Mobile phone analysts have called for a greater emphasis on ensuring safety when it comes to application downloads, with handset makers and developers each with a part to play.
Tan Tong Yen, senior analyst from Canalys, told ZDNet Asia in a phone interview that everyone in the industry should be responsible. "We've actually seen viruses pre-installed on phones, so it is important that handset makers ensure their devices are safe. There's also an increasing emphasis for OS platforms from hardware vendors to keep apps 'clean' before putting them up in the marketplace."
Ariel Avitan, consulting analyst for network security technologies at Frost & Sullivan, believes no one party wants to be fully responsible for the issue.
"The optimal answer is that the platform which enables app downloads will take care of the apps in terms of security and the handset maker will take care of the handset. I guess both sides will work with antivirus vendors to make the above possible," he explained.
However, Jeffery Kok, strategic solutions consultant at RSA, thinks otherwise. In an e-mail interview, he said users are ultimately responsible for their actions. "Because the app developer creates the apps, how safe an app is lies largely with the developer. Most importantly, the users ultimately have to be responsible for selecting the 'safe' apps from 'safe' developers."
While surveys have shown that smartphone users are concerned with security, the idea of running an antivirus program in the phone remains foreign to most. Tan said this could be due to a lack of awareness.
"Users are still asking what smartphones can do for them. But in terms of security aspects, consumers are still unsure [of the risks], though there's certainly a market for these solutions," added the analyst.
Avitan said it is only a matter of time before the market realizes the importance of such a safety net.
"There [has been] no indication of a major virus attack on mobile phones, therefore there's no need for a mobile antivirus. Security vendors are already working on such solutions, but the market is not ready and does not need such solutions at this time," he said.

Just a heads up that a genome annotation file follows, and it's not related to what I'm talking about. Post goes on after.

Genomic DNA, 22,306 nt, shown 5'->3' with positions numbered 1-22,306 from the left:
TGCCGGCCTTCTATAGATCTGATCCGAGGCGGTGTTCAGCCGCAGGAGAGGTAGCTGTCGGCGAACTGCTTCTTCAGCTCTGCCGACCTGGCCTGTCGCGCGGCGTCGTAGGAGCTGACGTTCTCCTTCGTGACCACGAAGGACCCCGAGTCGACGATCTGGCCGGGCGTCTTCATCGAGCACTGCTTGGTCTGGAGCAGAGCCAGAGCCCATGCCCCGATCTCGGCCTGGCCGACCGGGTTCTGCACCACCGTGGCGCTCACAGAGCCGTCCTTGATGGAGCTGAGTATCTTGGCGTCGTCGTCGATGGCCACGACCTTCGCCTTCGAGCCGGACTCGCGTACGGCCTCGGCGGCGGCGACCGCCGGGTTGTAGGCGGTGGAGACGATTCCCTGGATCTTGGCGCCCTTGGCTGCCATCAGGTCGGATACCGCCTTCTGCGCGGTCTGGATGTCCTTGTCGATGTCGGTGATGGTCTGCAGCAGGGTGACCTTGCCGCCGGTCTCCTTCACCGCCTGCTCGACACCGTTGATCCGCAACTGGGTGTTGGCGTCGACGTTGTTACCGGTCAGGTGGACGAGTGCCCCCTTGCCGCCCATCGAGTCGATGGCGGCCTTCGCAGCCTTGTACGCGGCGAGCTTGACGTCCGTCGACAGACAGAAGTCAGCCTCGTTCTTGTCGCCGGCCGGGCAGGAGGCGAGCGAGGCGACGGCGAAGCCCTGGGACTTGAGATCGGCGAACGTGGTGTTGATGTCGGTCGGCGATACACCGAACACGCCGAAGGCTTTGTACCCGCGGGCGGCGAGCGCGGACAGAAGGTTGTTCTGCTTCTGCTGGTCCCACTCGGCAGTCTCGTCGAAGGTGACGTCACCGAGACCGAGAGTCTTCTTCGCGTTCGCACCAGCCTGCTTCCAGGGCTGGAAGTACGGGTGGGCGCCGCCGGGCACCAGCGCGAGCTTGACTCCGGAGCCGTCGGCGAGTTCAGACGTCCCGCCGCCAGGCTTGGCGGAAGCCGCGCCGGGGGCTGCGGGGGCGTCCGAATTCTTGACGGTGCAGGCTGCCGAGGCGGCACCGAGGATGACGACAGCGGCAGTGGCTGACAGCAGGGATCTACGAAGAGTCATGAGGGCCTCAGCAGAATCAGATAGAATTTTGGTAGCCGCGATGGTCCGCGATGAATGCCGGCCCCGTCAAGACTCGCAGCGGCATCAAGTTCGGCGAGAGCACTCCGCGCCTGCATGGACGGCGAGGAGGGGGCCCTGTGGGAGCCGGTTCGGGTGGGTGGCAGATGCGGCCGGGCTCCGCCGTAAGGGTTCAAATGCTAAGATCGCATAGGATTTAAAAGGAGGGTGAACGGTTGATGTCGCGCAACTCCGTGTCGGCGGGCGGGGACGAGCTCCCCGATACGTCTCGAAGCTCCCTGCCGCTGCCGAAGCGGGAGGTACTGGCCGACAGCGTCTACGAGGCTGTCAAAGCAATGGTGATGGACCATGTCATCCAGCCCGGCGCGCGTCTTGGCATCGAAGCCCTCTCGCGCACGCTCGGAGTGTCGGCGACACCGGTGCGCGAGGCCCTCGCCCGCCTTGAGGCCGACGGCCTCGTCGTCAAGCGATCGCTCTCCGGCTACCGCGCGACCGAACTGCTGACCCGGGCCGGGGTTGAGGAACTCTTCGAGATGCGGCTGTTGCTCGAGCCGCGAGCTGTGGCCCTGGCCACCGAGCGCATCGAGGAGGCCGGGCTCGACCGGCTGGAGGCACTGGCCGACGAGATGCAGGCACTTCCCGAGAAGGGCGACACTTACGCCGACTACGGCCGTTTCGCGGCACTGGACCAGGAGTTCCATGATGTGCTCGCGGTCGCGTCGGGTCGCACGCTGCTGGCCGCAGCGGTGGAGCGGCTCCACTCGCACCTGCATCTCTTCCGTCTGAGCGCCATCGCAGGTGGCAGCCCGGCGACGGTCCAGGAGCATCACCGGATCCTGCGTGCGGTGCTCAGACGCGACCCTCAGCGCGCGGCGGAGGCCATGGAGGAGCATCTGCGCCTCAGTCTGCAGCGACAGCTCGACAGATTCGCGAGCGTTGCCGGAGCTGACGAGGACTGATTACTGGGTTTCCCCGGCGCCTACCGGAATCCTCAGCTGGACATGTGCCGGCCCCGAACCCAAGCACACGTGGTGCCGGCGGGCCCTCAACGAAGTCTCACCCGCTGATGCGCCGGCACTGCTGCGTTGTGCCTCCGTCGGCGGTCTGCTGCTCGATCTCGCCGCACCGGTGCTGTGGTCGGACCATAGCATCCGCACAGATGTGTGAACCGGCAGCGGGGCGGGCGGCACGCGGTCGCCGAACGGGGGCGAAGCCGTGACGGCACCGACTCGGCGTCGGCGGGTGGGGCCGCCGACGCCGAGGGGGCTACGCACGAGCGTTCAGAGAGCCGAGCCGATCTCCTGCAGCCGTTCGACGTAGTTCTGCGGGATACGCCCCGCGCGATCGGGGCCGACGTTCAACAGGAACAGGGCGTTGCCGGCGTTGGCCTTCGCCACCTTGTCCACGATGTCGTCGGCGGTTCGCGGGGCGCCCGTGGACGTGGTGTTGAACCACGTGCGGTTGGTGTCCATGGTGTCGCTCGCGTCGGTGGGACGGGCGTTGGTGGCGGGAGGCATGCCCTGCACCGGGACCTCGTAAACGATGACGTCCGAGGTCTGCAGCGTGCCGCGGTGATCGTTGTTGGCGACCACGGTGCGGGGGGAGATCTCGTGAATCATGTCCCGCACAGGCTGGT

But, as Kok sees it, should a need for large-scale antivirus use arise, this means the ecosystem has failed. "Antivirus is a consequence created by poor app design, development and quality assurance," the consultant reckoned.
Still, as security experts have advised, sometimes the most effective measures are those that are simple and usually free, and this includes exercising care when downloading apps.
Tan likened the thought process of buying an app to that of clicking on a foreign link on the Internet. Thanks to the constant publicity on malware attacks, PC users have learnt the severity of clicking on unknown and suspicious links. "From the buyers' point of view, they have to be cautious of the applications they access."
However, she would like to see clearer warnings displayed.
"There should be better warnings on the apps in terms of the access that the programs require, be it data or contacts in the address book. All these should be more clearly or explicitly told to the buyers," Tan suggested.
Asked if the purchase of apps is a "buyer beware" situation, Avitan thinks at least not for now. "This industry is too important for many stakeholders and there must be some ground rules with regard to security."
With Android closing in on iPhone's market share, Tan noted that the Google OS "marketplace" is the least safe. "Apple, Microsoft and Nokia are more stringent than Android--they put the apps through strict checks before making them available in the store," she observed, stating media reports on incidents of attacks on the Google platform, in comparison with the rest.
Media players have been the latest victims in recent high-profile attacks on OS platforms. An article on TheTechJournal highlighted a Trojan that infected Android handsets, while Symbian users in China were reportedly attacked by another Trojan carried by a DuMusicPlayer.
Avitan said handset vendors are looking to beef up security from the hardware perspective. "Some handset makers are working with secure Flash as the internal memory in the handsets, which means the memory is secured and the device has two or three more layers of security."
Kok acknowledged that while Apple and RIM have been constantly improving their security and app screening, not all manufacturers are seeing this as a high priority.
The GSM Association has a defined set of guidelines that urge handset makers and software developers to work on closing vulnerabilities and limiting security risks for mobile apps.